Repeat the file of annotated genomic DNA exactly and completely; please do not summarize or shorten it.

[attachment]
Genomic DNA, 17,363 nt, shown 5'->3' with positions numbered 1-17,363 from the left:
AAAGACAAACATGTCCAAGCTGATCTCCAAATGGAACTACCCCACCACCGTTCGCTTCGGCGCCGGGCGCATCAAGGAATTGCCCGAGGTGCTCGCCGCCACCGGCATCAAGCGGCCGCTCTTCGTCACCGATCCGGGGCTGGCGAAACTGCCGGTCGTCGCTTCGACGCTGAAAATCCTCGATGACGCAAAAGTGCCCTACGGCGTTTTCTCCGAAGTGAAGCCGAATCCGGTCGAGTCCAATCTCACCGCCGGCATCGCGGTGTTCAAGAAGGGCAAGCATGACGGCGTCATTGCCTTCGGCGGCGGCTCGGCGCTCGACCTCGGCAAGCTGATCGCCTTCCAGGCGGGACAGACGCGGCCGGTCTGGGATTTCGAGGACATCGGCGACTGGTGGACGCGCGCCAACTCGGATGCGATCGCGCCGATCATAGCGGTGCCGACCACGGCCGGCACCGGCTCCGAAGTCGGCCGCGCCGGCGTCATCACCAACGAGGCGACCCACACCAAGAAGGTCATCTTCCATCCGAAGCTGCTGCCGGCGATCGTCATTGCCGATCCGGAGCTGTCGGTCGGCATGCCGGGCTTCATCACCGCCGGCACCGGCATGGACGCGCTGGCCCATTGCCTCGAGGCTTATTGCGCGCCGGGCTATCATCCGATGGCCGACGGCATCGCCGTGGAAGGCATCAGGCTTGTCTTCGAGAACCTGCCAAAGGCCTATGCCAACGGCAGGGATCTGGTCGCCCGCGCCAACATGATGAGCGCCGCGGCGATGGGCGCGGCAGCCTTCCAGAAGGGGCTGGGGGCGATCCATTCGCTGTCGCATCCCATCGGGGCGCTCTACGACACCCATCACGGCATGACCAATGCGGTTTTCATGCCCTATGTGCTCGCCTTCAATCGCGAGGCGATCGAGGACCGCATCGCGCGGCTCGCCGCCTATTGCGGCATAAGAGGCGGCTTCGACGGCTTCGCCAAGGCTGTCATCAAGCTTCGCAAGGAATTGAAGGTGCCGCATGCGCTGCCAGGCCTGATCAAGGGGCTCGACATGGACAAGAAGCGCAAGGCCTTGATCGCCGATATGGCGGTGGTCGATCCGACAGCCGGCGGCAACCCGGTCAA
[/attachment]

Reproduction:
Genomic DNA, 17,363 nt, shown 5'->3' with positions numbered 1-17,363 from the left:
AAAGACAAACATGTCCAAGCTGATCTCCAAATGGAACTACCCCACCACCGTTCGCTTCGGCGCCGGGCGCATCAAGGAATTGCCCGAGGTGCTCGCCGCCACCGGCATCAAGCGGCCGCTCTTCGTCACCGATCCGGGGCTGGCGAAACTGCCGGTCGTCGCTTCGACGCTGAAAATCCTCGATGACGCAAAAGTGCCCTACGGCGTTTTCTCCGAAGTGAAGCCGAATCCGGTCGAGTCCAATCTCACCGCCGGCATCGCGGTGTTCAAGAAGGGCAAGCATGACGGCGTCATTGCCTTCGGCGGCGGCTCGGCGCTCGACCTCGGCAAGCTGATCGCCTTCCAGGCGGGACAGACGCGGCCGGTCTGGGATTTCGAGGACATCGGCGACTGGTGGACGCGCGCCAACTCGGATGCGATCGCGCCGATCATAGCGGTGCCGACCACGGCCGGCACCGGCTCCGAAGTCGGCCGCGCCGGCGTCATCACCAACGAGGCGACCCACACCAAGAAGGTCATCTTCCATCCGAAGCTGCTGCCGGCGATCGTCATTGCCGATCCGGAGCTGTCGGTCGGCATGCCGGGCTTCATCACCGCCGGCACCGGCATGGACGCGCTGGCCCATTGCCTCGAGGCTTATTGCGCGCCGGGCTATCATCCGATGGCCGACGGCATCGCCGTGGAAGGCATCAGGCTTGTCTTCGAGAACCTGCCAAAGGCCTATGCCAACGGCAGGGATCTGGTCGCCCGCGCCAACATGATGAGCGCCGCGGCGATGGGCGCGGCAGCCTTCCAGAAGGGGCTGGGGGCGATCCATTCGCTGTCGCATCCCATCGGGGCGCTCTACGACACCCATCACGGCATGACCAATGCGGTTTTCATGCCCTATGTGCTCGCCTTCAATCGCGAGGCGATCGAGGACCGCATCGCGCGGCTCGCCGCCTATTGCGGCATAAGAGGCGGCTTCGACGGCTTCGCCAAGGCTGTCATCAAGCTTCGCAAGGAATTGAAGGTGCCGCATGCGCTGCCAGGCCTGATCAAGGGGCTCGACATGGACAAGAAGCGCAAGGCCTTGATCGCCGATATGGCGGTGGTCGATCCGACAGCCGGCGGCAACCCGGTCAA